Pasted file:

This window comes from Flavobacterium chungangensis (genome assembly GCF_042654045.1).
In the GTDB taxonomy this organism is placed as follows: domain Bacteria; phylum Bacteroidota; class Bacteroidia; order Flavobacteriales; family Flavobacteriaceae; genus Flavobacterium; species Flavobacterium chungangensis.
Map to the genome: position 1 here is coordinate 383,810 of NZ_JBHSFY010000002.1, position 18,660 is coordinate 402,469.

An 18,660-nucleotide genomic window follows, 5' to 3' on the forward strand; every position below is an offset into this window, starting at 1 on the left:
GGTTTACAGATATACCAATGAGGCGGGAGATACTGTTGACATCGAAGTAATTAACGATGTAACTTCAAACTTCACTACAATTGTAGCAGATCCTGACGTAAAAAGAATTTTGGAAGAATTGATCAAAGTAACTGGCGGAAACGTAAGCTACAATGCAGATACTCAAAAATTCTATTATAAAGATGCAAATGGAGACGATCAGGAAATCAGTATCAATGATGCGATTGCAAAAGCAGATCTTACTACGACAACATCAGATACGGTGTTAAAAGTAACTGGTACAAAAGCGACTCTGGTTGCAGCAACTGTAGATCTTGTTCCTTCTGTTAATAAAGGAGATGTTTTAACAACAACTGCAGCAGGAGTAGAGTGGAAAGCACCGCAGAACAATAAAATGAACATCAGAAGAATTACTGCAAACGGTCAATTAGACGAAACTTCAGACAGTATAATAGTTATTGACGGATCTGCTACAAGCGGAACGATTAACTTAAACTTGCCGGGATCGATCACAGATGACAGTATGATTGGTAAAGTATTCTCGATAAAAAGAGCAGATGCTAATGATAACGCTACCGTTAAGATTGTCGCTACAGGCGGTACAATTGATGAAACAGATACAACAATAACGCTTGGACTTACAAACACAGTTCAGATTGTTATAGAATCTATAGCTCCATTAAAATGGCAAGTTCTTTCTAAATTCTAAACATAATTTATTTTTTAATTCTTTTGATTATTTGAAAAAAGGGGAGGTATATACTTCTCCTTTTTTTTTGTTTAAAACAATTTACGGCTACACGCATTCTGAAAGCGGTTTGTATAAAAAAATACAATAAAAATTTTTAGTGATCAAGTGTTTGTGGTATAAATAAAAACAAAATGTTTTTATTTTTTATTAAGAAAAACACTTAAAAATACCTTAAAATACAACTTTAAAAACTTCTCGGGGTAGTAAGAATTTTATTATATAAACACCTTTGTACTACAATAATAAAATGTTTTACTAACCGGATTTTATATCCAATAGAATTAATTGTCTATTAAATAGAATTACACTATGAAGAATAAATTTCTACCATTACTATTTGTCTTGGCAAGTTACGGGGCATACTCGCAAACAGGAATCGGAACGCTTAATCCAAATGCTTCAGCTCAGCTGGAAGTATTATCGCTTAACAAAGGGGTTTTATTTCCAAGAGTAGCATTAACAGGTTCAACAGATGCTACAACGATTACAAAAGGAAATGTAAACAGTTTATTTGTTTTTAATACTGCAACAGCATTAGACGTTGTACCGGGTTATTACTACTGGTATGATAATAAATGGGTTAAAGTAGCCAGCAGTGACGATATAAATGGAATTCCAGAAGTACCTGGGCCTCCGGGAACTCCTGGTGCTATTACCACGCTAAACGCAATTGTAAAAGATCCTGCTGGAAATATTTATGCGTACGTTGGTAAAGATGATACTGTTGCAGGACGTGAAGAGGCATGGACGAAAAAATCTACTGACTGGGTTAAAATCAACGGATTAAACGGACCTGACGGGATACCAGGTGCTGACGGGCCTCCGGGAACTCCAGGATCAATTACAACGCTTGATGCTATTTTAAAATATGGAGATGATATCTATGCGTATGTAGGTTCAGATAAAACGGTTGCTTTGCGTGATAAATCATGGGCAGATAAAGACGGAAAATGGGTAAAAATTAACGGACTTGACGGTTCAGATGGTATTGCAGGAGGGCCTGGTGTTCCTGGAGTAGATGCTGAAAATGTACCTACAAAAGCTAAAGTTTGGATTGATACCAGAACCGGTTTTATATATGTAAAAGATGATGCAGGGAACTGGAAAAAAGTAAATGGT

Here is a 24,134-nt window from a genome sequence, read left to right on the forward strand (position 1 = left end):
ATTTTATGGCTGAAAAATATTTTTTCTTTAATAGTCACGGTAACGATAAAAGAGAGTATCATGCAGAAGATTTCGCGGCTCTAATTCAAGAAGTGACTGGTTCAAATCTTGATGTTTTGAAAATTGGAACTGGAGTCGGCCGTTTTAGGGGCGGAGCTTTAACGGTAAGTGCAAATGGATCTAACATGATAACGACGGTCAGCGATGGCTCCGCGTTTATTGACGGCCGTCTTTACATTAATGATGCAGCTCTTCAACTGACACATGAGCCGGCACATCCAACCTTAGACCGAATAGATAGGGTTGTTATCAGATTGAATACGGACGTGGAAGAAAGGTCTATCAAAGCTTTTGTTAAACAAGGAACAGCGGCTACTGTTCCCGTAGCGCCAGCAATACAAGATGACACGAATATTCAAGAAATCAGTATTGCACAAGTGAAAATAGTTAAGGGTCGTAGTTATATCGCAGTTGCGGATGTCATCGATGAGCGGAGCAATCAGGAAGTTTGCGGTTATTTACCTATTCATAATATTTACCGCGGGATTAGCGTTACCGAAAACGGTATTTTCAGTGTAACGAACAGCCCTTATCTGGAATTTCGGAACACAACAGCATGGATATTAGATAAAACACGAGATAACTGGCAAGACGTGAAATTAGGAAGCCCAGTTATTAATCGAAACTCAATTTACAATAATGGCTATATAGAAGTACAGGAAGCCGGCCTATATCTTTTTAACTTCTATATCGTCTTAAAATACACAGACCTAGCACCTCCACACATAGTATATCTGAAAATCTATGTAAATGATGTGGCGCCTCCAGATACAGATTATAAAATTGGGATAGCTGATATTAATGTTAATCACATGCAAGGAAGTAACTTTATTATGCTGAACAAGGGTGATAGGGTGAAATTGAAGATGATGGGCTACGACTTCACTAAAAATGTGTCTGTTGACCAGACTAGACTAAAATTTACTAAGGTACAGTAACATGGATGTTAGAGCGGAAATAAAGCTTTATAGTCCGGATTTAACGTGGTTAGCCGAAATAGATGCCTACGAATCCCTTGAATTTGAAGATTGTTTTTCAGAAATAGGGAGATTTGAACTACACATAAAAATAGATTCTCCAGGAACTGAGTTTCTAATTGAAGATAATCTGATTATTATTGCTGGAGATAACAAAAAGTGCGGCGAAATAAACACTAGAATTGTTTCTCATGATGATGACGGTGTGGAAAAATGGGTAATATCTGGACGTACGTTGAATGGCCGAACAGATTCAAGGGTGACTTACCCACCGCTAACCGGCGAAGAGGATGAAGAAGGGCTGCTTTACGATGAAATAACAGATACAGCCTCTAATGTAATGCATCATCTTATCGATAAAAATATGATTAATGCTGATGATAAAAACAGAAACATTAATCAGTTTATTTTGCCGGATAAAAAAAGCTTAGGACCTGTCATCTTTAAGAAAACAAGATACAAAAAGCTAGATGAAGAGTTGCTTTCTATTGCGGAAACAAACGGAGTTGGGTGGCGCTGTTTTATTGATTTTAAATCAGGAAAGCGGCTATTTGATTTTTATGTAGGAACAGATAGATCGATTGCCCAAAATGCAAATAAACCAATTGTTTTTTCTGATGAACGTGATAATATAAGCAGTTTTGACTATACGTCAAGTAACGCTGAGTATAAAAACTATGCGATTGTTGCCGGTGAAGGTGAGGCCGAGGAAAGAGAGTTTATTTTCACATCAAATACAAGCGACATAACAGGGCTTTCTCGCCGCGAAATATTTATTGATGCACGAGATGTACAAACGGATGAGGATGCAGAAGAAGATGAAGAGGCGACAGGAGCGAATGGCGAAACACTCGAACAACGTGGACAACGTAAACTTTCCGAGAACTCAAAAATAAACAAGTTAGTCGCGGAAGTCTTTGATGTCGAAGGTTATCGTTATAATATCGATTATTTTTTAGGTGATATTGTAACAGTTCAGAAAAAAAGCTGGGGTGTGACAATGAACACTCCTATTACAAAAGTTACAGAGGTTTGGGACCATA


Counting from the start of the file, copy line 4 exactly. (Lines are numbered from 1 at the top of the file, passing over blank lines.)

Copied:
An 18,660-nucleotide genomic window follows, 5' to 3' on the forward strand; every position below is an offset into this window, starting at 1 on the left: